>      use separate buttons or images (accompanied by alt-text). [Priority 2]

I don't understand this one.

>   4. Use style sheets to control layout and presentation wherever possible
>      as soon as a majority of browsers in use support them (see

I'd add "support them well".

>      then, tables (to control layout) and bitmap text with alt-text

I'd add "simple table"

>   4. Avoid any blinking or updating of the screen that causes flicker
>      between 4 and 59 Hertz. [Priority 1]

Where the heck did I put my radio-frequency analyser ? Ah I know, it's 
with Gramma' cold fusion reactor in the basement.

Seriously, what do we expect people to do with that ?

> 14. If, after all of your best efforts, any page is still not accessible
> then you MUST provide a link to an alternative page that:
> Rationale:
>   1. is accessible,
>   2. has equivalent information,
>   3. is updated as often as the inaccessible page.

This is not a Rationale.

Rationale is: it's bad to duplicate but it's better than being not

> Techniques:
>   1. Until user agents and screen readers are able to handle text presented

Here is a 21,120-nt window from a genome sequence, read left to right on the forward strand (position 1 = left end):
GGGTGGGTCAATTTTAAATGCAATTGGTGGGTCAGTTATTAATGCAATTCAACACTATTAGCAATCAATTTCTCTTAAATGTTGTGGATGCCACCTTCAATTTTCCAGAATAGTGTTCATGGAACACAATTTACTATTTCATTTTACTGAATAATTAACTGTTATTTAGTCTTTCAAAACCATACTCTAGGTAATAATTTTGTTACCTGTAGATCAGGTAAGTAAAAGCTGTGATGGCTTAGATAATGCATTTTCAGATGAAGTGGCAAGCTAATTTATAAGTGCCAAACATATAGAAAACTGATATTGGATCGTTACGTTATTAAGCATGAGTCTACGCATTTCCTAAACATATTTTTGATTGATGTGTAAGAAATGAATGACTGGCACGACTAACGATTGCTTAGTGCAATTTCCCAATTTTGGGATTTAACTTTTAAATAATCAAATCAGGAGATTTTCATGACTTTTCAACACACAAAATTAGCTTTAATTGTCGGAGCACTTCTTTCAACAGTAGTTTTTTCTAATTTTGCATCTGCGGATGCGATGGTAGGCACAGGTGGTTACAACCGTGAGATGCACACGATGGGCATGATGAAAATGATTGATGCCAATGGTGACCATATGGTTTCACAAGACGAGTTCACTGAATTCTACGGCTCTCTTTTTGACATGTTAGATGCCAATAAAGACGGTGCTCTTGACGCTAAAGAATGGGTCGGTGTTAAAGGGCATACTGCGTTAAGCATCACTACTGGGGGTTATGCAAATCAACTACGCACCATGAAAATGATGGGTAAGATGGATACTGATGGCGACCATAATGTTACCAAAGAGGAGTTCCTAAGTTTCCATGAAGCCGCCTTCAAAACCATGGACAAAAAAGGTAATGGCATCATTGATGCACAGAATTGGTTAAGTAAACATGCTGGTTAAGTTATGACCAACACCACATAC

>      side-by-side, all tables that lay out text in parallel, word-wrapped
>      columns require a linear text alternative (on the current page or some
>      other). [Priority 1]

I was happy to see some good-sense coming in for using simple TABLE
for layout above, but now that: requiring parallel text-only version
of table. This is suicidal.

I repeat my notes from before:
  - it's a UA issue, and it's not specific to TABLE but to anything a
    UA can only layout side-by-side.
    Example: I can use CSS float instead of TABLE, but IE will not let 
    the user override my float (turn off CSS completely that is) so
    the problem remains.

We, as a group, seriously need to draw the line between what's for UA
to deal with, and what's for Authors to deal with.

More or less everything can fit below or above the line we draw: ALT
text for image for instance: a very sophisticated UA could use OCR
technology to extract ALT text from any images. Of course, we don't
want to say that, but we need to be realistic about what is common
practice/doable in 1998. 

Color contrast for instance is clearly for the UA to resolve, and so
is linearization of simple TABLE.

>   2. Avoid phrases that are not meaningful on their own such as "click
>      here." [Priority 2]

A P1.

>   1. Use Bobby, an automated accessibility, browser and HTML validation
>      tool, available at http://www.cast.org/bobby/ [Priority 3]

A P1 or P2.

>   2. Use the W3C HTML Validation Service, available at
>      http://validator.w3.org/ [Priority 3]


>   3. Use the W3C CSS Validation Service, available at
>      http://jigsaw.w3.org/css-validator/ [Priority 3]


>   4. Test the site with at least:
>         o a text-only browser (e.g., Lynx or a Lynx emulator such as Lynx
>           Viewer or Lynx-me) [Priority 3]


Coming up some comments on the Techniques.
Received on Friday, 4 September 1998 06:05:24 GMT